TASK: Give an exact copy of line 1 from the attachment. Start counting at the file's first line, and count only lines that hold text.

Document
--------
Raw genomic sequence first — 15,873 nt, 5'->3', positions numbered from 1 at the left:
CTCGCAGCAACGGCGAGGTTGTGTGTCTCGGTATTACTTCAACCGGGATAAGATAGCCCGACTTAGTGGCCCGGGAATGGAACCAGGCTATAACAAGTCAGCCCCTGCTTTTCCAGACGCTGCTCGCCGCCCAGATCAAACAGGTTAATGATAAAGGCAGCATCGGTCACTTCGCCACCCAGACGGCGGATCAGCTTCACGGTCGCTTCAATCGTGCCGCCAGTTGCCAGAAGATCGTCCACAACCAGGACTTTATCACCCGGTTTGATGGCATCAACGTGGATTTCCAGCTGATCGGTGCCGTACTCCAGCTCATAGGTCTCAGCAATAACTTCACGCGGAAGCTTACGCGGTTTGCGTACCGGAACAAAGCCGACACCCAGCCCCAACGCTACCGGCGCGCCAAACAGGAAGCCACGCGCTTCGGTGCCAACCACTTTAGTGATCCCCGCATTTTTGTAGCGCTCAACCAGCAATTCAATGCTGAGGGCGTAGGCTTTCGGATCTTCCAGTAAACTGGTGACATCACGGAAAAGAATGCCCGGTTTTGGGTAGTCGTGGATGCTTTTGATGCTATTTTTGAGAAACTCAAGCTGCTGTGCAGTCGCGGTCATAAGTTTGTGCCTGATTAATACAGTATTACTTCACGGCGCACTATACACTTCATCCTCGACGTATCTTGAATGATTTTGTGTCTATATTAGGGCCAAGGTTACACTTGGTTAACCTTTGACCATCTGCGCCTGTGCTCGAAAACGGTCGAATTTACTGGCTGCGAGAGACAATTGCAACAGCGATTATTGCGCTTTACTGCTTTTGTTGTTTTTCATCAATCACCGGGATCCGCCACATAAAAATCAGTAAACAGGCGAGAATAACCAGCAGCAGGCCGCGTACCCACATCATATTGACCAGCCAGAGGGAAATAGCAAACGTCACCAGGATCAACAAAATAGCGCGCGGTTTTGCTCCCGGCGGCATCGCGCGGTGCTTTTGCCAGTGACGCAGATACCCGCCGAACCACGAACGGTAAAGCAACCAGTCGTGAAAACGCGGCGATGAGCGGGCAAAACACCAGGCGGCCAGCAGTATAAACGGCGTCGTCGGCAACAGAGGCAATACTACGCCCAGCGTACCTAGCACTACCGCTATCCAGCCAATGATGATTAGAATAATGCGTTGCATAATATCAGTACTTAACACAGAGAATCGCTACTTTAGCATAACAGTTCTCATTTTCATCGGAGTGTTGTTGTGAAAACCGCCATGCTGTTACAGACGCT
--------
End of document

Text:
Raw genomic sequence first — 15,873 nt, 5'->3', positions numbered from 1 at the left: